Pass on traditions to build nation, says pastor
Christopher Thomas, Gleaner Writer
WESTERN BUREAU: THE REVEREND Dr Davewin Thomas of Burchell Baptist Church on Sunday urged Jamaicans to pass on to their children the traditions of the nation's forefathers during a thanksgiving service to mark the start of the country's annual Heritage Week celebrations.
Speaking under the theme 'My Expressions, My Traditions, My Jamaica', Reverend Thomas said the building of a prosperous nation involves passing on positive empowerment to its citizens, and for parents to teach their children the history and traditions of past generations.
"We have some kinds of expressions sometimes, 'you're an idiot' and 'you have no sense'. We're not sure those are the kinds of expressions we want to tell people, that will dehumanise and bring down," said Reverend Thomas. "We want expressions that are uplifting, empowering and enabling. We want traditions that will give people the requisite inspiration to say 'I can, I will and it can be done'."
"Building a prosperous nation involves the didactic, and by that, we mean the educational, the instructive, the edifying... whatever the traditions were, teach them to your children," Reverend Thomas added. "Talk about them when you sit at home, when you walk along the road, when you lie down, and make sure that these things are well entrenched in the hearts and minds of your children."
Reverend Thomas also said Jamaica is in need of people who will especially uphold the religious traditions which have been passed down through the generations.
"Building a prosperous nation involves the divine. We have inherited a godly tradition, and Jamaicans are a God-fearing people. We need godly people, godly men and women to write our laws, not laws that destroy the godly heritage that we have."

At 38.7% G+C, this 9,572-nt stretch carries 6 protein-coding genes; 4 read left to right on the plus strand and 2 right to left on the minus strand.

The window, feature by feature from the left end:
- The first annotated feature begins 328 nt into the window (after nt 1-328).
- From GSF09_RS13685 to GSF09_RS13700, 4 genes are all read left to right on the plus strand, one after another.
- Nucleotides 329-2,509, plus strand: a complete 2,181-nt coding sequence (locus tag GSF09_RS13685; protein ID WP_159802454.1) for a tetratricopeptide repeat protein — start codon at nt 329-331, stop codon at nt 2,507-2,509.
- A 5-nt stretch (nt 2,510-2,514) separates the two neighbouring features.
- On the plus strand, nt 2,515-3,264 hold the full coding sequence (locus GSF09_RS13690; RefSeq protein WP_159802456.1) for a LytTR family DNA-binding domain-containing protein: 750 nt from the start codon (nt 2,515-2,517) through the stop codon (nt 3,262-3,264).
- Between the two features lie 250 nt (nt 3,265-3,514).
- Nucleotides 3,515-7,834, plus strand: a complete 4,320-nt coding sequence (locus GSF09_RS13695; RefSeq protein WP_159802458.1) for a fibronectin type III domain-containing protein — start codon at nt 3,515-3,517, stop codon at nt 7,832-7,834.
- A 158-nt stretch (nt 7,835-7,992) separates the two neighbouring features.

Sunday's church service was held in collaboration with the St James Parish Council and the Jamaica Cultural Development Commission as part of the week of activities for this year's Heritage Week celebration.
During the service, 12 residents of St James were recognised for their outstanding service in development of the parish. The twelve awardees included:
Adrian Frater, of The Gleaner, for his contributions to journalism.
Beverly Clarke, for her contributions to agriculture.
Joy Crooks, for philanthropy.
Desmond Flowers, for engineering and construction.
Alva Gordon, for sports.
Roy Graham, for photography.
Colin Issacs, for contributing to funeral services.
Neil Johnson, for contributing to transportation.
Oswald Martin, for entrepreneurship.
Reverend Garnet Neathly, for religion.
Herbert Vassell, for contributing to the baking industry.
James Lloyd Whinstanley, for education.